Melon headed whale

The melon-headed whale (species Peponocephala electra; other names are many-toothed blackfish, "melon whale" and electra dolphin) is a cetacean of the oceanic dolphin family (Delphinidae). It is closely related to the pygmy killer whale and pilot whale, and collectively these dolphin species are known by the common name blackfish.

It is also related to the false killer whale. The m ...

elon-headed whale is widespread throughout the world's tropical waters, although not often seen by humans because it prefers deep water.

The melon-headed whale is found in Cebu, in the Philippines which is a good site for seeing the whale because the continental shelf there is narrow. Although no specific data exist, the species is unlikely to be migratory, in common with animals in its subfamily.

Melon headed whale Peponocephala electra News

  • Dolphins Upside Down Moves, Moalboal Cebu

    Melon Headed Whales in Moalboal, Cebu, Philippines.

  • Whale Nursed Back To Health In La Union

    Whale Nursed Back To Health In La Union

    In a concrete tank, "Agustina" swims feebly, aided by an orange floater from which it tries to wriggle away. Agustina is a female melon-headed whale that was stranded on a beach in the coastal village of San Agustin in San Fernando City on April 30.

    The 6.2-foot- (1.89 meters) long whale was rescued and brought to a Bureau of Fisheries and Aquatic Resources (BFAR) facility here on a Sunday when its tanks were empty and its staff was not around.

    But BFAR employees rushed to the facility to save her when they got the call.

    The whale bore scratch marks all over its body and fins. It also ...

  • Weak Whale Rescued In La Union

    Weak Whale Rescued In La Union

    An endangered female melon-headed whale was rescued by authorities in Barangay San Agustin Sunday after it was found along the beach with injuries on its nose.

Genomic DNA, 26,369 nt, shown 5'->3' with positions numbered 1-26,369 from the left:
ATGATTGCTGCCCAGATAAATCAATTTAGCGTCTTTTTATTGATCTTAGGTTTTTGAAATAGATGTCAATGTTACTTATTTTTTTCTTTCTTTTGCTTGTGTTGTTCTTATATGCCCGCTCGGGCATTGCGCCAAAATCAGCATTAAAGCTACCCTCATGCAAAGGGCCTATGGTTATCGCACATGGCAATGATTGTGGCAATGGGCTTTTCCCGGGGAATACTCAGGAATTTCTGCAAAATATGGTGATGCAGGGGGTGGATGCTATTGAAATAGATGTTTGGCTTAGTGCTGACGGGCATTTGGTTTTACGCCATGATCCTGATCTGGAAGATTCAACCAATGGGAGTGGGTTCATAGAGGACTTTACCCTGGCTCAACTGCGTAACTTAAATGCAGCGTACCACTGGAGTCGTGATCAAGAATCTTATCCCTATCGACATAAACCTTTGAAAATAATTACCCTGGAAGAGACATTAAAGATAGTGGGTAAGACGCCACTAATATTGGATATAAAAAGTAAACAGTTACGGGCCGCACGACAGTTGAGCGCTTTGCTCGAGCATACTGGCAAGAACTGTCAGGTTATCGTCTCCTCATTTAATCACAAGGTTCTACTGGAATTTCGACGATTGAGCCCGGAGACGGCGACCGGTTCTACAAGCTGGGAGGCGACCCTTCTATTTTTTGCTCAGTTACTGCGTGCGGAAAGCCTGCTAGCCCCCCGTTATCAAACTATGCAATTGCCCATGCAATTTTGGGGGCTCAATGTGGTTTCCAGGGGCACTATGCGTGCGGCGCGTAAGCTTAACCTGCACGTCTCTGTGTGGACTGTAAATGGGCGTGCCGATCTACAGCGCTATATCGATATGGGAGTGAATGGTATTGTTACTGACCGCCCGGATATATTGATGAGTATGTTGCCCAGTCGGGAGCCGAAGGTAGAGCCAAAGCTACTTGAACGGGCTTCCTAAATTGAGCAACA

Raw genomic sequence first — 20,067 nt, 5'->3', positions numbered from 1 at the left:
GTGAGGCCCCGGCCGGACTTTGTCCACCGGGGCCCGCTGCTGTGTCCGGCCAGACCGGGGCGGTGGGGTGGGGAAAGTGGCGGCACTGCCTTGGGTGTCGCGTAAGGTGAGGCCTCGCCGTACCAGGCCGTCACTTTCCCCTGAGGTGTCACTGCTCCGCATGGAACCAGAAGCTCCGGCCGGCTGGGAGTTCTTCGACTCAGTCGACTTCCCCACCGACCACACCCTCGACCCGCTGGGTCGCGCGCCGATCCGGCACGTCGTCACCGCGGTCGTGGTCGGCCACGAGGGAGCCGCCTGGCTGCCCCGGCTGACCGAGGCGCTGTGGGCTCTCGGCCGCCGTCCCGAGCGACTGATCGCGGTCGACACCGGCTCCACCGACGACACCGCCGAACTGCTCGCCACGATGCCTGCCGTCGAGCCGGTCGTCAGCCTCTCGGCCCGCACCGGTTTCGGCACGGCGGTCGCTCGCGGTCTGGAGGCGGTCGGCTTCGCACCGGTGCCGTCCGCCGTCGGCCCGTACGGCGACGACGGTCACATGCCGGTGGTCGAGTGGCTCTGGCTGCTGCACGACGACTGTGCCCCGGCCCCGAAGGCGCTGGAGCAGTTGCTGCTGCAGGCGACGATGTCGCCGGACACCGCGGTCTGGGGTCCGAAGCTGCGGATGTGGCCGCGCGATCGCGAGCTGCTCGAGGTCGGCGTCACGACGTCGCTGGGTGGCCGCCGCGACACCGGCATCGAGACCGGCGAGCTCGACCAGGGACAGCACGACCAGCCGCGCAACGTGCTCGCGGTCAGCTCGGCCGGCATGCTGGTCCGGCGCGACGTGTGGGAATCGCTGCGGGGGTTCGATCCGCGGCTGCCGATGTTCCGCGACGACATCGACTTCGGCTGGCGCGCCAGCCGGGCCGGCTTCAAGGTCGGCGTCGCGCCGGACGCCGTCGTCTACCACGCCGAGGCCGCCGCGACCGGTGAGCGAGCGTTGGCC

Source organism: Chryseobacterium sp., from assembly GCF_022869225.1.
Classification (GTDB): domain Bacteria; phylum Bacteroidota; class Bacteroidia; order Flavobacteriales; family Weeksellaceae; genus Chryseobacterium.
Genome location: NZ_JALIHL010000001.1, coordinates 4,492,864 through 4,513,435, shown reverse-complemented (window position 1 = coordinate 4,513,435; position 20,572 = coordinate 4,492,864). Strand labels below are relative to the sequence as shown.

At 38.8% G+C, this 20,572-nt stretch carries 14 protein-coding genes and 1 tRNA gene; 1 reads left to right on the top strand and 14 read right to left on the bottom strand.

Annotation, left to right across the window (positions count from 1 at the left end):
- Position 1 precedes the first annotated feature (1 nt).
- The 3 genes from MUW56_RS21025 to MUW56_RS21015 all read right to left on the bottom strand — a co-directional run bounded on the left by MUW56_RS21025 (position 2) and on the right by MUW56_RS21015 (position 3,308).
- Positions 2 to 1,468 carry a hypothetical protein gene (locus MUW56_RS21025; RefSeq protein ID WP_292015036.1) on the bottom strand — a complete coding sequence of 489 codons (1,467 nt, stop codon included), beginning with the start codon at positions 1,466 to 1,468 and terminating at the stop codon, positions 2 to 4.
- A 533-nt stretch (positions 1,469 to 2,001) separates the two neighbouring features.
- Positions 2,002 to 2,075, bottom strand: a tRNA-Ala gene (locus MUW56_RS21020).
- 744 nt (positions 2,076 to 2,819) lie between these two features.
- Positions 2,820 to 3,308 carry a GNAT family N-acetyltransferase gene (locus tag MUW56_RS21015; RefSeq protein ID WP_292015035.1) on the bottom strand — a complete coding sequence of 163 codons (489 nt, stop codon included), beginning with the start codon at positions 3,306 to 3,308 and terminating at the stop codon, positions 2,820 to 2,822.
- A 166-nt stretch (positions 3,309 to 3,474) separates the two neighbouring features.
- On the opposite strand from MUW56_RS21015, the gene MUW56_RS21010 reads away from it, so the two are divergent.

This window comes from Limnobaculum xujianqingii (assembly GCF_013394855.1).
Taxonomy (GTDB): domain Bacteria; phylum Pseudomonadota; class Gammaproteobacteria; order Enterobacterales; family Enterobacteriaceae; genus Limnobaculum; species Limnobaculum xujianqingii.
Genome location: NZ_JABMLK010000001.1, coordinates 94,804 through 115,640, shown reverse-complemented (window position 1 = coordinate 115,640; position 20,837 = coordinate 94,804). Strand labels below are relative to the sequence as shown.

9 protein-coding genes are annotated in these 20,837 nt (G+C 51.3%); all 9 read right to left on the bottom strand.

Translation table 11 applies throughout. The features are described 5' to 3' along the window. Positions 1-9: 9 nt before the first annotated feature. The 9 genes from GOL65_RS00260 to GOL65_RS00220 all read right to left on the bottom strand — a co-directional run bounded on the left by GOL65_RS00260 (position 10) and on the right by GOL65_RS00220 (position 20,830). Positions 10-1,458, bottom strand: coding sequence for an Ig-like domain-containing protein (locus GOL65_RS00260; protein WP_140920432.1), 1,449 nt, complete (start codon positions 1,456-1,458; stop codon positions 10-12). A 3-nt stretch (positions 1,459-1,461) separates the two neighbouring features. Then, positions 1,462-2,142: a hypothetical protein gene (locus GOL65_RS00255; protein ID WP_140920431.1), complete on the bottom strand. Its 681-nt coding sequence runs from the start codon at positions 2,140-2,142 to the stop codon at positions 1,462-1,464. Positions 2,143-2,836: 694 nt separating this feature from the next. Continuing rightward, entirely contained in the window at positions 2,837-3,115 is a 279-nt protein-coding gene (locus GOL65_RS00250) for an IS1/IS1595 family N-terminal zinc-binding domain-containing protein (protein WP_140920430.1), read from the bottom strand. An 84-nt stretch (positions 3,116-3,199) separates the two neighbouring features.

"The whale sustained injuries that are human inflicted. Malamang gusto nilang hulihin, may mga sugat sa sides na pabilog, sa may snout, at sa dorsal nito. Ganun din sa may dibdib between sa pictoral fins at malalim ito," said according Jenomar Munar, one of the rescuers, and former fish warden law officer of City Fisheries Aquatic Resources Management Council (CFARMC), trained at Philippine Marine Mammal Stranding Network under BFAR. ...

  • Wounded Whale Rescued In Salcedo Eastern Samar

    Wounded Whale Rescued In Salcedo Eastern Samar

    A wounded melon-headed whale stranded in Salcedo town in Eastern Samar was rescued and returned back to sea, the Bureau of Fisheries and Aquatic Resources (BFAR) regional office reported.

    The BFAR said the local folk who discovered the whale stranded in the seashore of Barangay Butig, Salcedo town around 9 a.m. of January 10 immediately alerted the authorities.

    According to the first responders' account, the whale was seen swimming erratically near the shore of said village and was being followed by fishermen.

    Sensing danger for the whale to be slaughtered, the unidentified concerned ...

  • Whale Wont Leave Coast Dies While Being Treated

    Whale Wont Leave Coast Dies While Being Treated

    A female melon-headed whale (Peponocephala electra) caught two weeks ago in Dasol, Pangasinan province, died on Thursday while undergoing treatment at a facility of the Bureau of Fisheries and Aquatic Resources (BFAR).

    Fishermen found the 2-meter long whale beached along Dasol Bay on Sept. 23 and brought it back to the sea. But it was sighted again in the afternoon on the same day so village officials decided to bring it to the BFAR facility in Alaminos City.

    Samantha Licudine, a BFAR veterinarian, said the whale had many scratches in the body and had a deep cut near its snout.

    "Maybe ...

  • Humpbacks Lure Whale Watchers To Babuyan

    Humpbacks Lure Whale Watchers To Babuyan

    A distant splash breaks the flat gold sheen of the ocean off the Babuyan island group.

    "One o'clock, three kilometers," Jo Marie Acebes yells. The captain of her outrigger changes course.

    The chase is on for a photo shoot of humpback whales of the North Pacific in their southernmost breeding ground. Annually, these creatures??"each the length of a basketball court and weighing 22,000 to 36,000 kilograms??"migrate from the Arctic to these balmy Babuyan waters to mate and breed.

    This also makes the remote islands stage to one of the world's least understood underwater symphonies. Humpba ...